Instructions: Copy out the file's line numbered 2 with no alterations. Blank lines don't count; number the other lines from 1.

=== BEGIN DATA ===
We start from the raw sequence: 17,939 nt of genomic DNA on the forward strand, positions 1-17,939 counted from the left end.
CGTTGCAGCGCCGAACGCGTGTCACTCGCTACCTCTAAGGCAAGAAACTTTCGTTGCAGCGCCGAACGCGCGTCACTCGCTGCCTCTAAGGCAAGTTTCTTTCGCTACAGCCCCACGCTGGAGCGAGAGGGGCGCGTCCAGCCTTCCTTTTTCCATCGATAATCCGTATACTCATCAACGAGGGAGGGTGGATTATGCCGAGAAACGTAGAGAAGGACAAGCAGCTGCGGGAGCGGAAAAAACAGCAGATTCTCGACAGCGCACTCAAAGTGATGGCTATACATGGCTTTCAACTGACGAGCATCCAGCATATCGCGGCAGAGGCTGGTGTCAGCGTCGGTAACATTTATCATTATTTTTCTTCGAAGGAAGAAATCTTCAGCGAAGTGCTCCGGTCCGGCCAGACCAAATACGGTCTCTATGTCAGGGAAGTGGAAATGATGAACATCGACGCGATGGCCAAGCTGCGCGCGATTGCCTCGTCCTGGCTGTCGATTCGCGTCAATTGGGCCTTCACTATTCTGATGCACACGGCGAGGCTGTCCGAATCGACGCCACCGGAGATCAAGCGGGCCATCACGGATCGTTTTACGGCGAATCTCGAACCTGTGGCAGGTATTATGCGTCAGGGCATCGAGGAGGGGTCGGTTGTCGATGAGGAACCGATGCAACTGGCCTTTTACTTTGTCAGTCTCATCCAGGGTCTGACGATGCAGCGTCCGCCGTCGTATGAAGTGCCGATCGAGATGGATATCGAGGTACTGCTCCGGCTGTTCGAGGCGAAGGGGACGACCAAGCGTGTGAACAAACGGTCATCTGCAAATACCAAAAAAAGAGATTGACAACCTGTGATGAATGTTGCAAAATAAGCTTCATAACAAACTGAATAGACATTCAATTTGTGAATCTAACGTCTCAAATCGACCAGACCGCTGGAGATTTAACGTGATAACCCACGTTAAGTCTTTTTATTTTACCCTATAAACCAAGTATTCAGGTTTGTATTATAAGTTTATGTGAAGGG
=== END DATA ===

CGTTGCAGCGCCGAACGCGTGTCACTCGCTACCTCTAAGGCAAGAAACTTTCGTTGCAGCGCCGAACGCGCGTCACTCGCTGCCTCTAAGGCAAGTTTCTTTCGCTACAGCCCCACGCTGGAGCGAGAGGGGCGCGTCCAGCCTTCCTTTTTCCATCGATAATCCGTATACTCATCAACGAGGGAGGGTGGATTATGCCGAGAAACGTAGAGAAGGACAAGCAGCTGCGGGAGCGGAAAAAACAGCAGATTCTCGACAGCGCACTCAAAGTGATGGCTATACATGGCTTTCAACTGACGAGCATCCAGCATATCGCGGCAGAGGCTGGTGTCAGCGTCGGTAACATTTATCATTATTTTTCTTCGAAGGAAGAAATCTTCAGCGAAGTGCTCCGGTCCGGCCAGACCAAATACGGTCTCTATGTCAGGGAAGTGGAAATGATGAACATCGACGCGATGGCCAAGCTGCGCGCGATTGCCTCGTCCTGGCTGTCGATTCGCGTCAATTGGGCCTTCACTATTCTGATGCACACGGCGAGGCTGTCCGAATCGACGCCACCGGAGATCAAGCGGGCCATCACGGATCGTTTTACGGCGAATCTCGAACCTGTGGCAGGTATTATGCGTCAGGGCATCGAGGAGGGGTCGGTTGTCGATGAGGAACCGATGCAACTGGCCTTTTACTTTGTCAGTCTCATCCAGGGTCTGACGATGCAGCGTCCGCCGTCGTATGAAGTGCCGATCGAGATGGATATCGAGGTACTGCTCCGGCTGTTCGAGGCGAAGGGGACGACCAAGCGTGTGAACAAACGGTCATCTGCAAATACCAAAAAAAGAGATTGACAACCTGTGATGAATGTTGCAAAATAAGCTTCATAACAAACTGAATAGACATTCAATTTGTGAATCTAACGTCTCAAATCGACCAGACCGCTGGAGATTTAACGTGATAACCCACGTTAAGTCTTTTTATTTTACCCTATAAACCAAGTATTCAGGTTTGTATTATAAGTTTATGTGAAGGG